The renovations to the Osgoode Hall Law School building were not quite finished in time for the start of the new school year, but close enough for us to move back in and reclaim it. After two years in temporary digs scattered about the York campus, it’s a joy for us all to be together again in one place. And what a place! The overwhelming impression for me is of light and space. Those of you familiar with the brutalist, bricked-in Osgoode of old will appreciate that this is an enormous and welcome change. I snapped a few photos (above) so that you can see for yourself.
Of course it wasn’t just the opportunity to photograph the new Osgoode against a blue sky backdrop that brought me up to school on a sunny Friday afternoon in what for me is a sabbatical year. It was the celebration of the publication of new books by two of my colleagues: Copyright, Communication and Culture: Towards a Relational Theory of Copyright Law by Carys Craig, and a second edition of Intellectual Property Law: Copyrights, Patents, Trade-marks by David Vaver. Both authors spoke eloquently about their books to whet our appetites for reading them.
Carys Craig riffed on the cover image of her book to convey something of its content. It’s a book that squarely takes aim at the dominant conception of copyright as private property. In it, she argues that this conception misrepresents authorship and the process of cultural creation in ways which, when translated into law, lead to the stifling rather than the stimulation of creativity and expression. She proposes instead a relational theory to underpin a copyright law that would better serve our social and cultural values. I haven’t done her presentation justice with that brief description. I tried to take careful notes but soon gave up as pretty much everything she said seemed worth writing down. Of course, this bodes very well for the book! Suffice it to say that it promises to be a most thought-provoking book and I’m very keen to read it.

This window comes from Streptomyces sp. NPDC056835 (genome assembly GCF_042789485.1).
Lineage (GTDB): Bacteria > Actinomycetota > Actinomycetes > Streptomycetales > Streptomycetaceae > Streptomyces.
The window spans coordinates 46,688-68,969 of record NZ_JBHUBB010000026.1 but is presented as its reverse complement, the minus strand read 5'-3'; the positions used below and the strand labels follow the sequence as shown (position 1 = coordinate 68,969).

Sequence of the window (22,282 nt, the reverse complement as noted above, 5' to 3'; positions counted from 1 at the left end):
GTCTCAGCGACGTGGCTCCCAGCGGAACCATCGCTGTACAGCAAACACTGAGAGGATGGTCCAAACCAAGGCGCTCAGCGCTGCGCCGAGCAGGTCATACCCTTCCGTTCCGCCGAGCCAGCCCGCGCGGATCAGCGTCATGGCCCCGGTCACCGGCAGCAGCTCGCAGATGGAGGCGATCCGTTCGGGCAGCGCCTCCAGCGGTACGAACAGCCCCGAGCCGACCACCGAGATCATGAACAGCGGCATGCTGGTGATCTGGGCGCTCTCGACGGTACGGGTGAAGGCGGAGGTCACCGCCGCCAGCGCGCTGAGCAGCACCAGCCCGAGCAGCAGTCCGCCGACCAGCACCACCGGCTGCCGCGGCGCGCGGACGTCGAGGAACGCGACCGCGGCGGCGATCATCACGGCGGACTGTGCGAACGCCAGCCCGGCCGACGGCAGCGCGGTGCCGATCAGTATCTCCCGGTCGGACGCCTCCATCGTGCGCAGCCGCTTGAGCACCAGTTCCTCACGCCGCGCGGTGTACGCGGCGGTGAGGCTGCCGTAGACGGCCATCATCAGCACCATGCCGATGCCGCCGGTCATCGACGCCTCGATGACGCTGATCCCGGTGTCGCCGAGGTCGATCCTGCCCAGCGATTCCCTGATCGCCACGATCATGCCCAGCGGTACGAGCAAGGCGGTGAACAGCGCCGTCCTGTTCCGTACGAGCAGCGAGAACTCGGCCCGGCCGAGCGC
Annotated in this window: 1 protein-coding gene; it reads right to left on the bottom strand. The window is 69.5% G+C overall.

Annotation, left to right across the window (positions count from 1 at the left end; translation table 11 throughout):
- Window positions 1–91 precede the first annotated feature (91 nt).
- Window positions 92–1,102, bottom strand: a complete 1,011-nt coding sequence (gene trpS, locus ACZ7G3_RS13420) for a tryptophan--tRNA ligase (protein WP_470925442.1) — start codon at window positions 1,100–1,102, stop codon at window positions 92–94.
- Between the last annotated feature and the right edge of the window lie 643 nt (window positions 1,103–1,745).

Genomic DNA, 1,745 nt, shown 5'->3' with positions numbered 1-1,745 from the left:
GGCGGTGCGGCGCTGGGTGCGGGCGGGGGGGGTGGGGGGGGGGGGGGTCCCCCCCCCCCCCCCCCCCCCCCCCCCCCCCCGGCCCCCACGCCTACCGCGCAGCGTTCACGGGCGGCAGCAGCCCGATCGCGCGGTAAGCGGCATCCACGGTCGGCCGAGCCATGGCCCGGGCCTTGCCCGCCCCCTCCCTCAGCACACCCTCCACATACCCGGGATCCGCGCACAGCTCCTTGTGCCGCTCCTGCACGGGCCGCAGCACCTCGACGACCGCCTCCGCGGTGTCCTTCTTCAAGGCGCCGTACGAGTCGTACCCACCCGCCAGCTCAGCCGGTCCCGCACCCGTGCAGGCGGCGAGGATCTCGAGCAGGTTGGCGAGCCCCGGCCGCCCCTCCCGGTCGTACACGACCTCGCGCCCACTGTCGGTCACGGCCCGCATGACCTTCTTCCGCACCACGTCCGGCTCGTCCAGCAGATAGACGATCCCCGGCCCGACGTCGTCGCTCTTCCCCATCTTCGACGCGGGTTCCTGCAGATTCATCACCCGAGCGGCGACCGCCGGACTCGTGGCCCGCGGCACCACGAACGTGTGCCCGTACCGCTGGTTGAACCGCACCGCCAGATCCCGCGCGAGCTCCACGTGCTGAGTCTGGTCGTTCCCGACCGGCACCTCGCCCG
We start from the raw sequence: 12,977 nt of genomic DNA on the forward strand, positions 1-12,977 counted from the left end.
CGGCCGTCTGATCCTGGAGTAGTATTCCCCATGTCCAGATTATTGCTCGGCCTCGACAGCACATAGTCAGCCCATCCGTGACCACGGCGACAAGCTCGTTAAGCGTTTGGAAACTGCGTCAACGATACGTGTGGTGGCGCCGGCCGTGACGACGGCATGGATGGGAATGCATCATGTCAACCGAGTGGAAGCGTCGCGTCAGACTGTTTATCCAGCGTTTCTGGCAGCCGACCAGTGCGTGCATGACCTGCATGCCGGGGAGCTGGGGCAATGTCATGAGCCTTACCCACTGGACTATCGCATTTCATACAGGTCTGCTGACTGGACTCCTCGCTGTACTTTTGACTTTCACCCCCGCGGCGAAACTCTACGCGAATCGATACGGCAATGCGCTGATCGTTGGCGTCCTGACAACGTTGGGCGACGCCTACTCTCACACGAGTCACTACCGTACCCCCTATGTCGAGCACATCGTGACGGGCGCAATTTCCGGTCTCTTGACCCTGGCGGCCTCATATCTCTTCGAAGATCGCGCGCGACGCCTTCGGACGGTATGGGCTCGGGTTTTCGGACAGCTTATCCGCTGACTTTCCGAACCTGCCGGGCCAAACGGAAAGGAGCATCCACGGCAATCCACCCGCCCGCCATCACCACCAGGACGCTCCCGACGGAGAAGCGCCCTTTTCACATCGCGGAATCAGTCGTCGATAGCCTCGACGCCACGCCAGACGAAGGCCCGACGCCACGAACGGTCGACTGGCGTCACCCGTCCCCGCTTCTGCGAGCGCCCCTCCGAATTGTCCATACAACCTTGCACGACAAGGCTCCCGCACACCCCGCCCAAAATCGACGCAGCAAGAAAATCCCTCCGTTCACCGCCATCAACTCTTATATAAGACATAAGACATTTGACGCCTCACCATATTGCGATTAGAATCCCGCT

David Vaver spoke a bit about what’s new in the second edition of his authoritative text. The attention paid to intellectual property by the Supreme Court of Canada in the fifteen years that have elapsed since the first edition was published necessitated significant expansion. But he devoted most of his speaking time to making a case for the importance and relevance of intellectual property law to other fields of law. He was preaching to the converted where I’m concerned (my advanced torts course covers all of the points of intersection between IP and torts that he mentioned), but the case he made was a convincing one by any measure. And he nicely tied the two themes of this post together for me with his opening gambit. We may think that we’re in a building right now, he said, but in fact we’re in a copyrightable architectural work. And what of the renovations? Might the modifications to the Osgoode building violate the moral rights of the original architect? An entertaining and enlightening afternoon all round.
Today’s book launch was just the first of many events to be held at Osgoode this year that are apt to be of interest to devotees of law and the arts. I will report on them here, and offer up a bit of advance notice as well for the benefit of those of you in the Toronto area who may wish to attend. We’d love to have you come visit us in our lovely, newly renovated building!